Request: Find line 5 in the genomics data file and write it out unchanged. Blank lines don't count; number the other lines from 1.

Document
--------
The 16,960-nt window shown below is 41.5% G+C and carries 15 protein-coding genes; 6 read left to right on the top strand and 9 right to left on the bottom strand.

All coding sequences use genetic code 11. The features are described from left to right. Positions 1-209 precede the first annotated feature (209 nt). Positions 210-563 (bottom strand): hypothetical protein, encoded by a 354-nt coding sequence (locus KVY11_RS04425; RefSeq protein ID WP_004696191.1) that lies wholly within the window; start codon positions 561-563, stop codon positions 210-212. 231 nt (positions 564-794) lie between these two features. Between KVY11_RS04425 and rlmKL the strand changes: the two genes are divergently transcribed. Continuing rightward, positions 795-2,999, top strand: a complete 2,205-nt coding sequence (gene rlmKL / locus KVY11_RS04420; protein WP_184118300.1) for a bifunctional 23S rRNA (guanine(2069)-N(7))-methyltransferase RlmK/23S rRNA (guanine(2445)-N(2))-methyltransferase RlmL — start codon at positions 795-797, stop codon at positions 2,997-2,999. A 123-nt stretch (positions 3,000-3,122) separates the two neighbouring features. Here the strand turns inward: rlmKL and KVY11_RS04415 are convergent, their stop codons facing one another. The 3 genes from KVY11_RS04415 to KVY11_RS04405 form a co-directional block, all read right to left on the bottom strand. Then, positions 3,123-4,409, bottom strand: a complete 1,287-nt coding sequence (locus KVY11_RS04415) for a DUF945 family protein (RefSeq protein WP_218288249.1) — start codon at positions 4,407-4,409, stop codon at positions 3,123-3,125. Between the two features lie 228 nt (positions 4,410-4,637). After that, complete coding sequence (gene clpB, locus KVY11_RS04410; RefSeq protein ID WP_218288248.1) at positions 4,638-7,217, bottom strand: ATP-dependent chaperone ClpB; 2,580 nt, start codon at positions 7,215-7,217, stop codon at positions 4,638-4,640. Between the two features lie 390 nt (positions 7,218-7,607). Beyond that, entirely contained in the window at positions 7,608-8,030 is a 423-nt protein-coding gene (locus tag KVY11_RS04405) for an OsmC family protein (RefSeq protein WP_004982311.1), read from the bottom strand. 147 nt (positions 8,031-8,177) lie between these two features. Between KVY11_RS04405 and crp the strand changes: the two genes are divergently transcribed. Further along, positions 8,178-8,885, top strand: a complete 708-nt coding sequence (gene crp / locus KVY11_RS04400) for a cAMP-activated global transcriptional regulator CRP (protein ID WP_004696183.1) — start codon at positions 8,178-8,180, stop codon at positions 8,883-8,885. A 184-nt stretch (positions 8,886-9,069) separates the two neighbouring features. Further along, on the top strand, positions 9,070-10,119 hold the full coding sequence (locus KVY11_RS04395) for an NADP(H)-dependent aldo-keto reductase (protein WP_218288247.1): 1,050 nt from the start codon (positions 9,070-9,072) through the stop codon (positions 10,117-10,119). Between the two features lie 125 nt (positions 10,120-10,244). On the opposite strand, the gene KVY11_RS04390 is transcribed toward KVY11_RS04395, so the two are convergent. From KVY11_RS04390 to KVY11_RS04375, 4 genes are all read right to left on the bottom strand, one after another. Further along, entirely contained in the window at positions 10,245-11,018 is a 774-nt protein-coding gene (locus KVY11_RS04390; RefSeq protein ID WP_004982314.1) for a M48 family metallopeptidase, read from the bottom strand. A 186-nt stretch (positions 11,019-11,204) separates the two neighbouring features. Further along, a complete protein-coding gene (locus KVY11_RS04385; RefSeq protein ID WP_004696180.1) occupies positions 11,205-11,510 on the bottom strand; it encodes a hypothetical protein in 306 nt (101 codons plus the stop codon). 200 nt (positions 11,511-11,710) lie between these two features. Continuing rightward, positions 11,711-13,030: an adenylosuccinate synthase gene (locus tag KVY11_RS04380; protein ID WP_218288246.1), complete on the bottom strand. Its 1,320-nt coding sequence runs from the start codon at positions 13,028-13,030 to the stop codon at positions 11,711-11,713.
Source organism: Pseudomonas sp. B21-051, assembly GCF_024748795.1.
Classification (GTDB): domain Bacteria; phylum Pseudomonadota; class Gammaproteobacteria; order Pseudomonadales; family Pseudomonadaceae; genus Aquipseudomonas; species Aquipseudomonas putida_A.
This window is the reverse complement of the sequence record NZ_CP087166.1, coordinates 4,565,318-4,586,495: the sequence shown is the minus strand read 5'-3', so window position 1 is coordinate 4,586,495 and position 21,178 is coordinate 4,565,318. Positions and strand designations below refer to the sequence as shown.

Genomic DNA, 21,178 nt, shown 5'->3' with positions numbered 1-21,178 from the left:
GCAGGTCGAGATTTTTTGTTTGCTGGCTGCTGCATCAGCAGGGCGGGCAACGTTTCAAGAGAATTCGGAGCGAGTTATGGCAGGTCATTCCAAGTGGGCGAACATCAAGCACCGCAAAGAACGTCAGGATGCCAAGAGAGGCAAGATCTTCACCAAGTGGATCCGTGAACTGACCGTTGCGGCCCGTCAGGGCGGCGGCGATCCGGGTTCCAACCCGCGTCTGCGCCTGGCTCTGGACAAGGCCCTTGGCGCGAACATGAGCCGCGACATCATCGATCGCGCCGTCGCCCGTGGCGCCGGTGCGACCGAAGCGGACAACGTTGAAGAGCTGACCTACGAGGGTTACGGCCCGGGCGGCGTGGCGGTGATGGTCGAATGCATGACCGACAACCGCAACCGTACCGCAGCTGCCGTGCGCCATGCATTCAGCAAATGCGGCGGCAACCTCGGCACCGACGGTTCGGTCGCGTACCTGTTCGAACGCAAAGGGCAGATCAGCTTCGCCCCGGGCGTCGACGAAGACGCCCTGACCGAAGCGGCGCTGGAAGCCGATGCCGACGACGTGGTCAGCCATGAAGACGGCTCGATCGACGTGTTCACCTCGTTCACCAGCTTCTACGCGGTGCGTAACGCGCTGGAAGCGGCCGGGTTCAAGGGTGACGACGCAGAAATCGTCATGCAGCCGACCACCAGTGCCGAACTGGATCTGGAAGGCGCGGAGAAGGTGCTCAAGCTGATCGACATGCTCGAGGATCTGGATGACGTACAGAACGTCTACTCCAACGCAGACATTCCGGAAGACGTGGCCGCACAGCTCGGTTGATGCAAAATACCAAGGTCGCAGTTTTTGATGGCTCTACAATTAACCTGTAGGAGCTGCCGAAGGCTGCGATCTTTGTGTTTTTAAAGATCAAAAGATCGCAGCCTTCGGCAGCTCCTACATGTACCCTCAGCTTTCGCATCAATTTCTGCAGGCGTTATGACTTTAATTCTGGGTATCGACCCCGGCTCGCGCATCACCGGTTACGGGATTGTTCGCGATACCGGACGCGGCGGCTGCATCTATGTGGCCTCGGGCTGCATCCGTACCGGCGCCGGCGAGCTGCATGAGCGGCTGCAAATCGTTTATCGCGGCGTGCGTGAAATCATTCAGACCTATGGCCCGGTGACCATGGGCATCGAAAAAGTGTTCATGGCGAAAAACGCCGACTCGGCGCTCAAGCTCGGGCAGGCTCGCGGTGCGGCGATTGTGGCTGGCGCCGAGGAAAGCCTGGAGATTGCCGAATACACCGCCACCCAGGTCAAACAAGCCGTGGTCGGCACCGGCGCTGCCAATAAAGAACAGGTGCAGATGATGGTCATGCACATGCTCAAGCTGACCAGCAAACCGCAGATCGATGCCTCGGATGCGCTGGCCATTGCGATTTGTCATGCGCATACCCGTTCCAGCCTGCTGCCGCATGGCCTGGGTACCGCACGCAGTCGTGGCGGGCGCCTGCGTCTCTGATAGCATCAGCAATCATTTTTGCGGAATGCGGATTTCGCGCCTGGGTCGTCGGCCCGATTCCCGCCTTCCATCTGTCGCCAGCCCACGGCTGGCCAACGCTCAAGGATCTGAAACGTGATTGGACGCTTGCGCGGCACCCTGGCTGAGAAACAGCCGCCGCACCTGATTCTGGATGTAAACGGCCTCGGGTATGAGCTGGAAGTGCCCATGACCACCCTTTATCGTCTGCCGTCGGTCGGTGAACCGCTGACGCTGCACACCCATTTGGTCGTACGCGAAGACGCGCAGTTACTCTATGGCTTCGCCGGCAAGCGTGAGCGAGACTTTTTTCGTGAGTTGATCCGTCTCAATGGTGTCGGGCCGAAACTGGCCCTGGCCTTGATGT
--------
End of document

This window is the reverse complement of the sequence record NZ_CP087166.1, coordinates 4,565,318-4,586,495: the sequence shown is the minus strand read 5'-3', so window position 1 is coordinate 4,586,495 and position 21,178 is coordinate 4,565,318. Positions and strand designations below refer to the sequence as shown.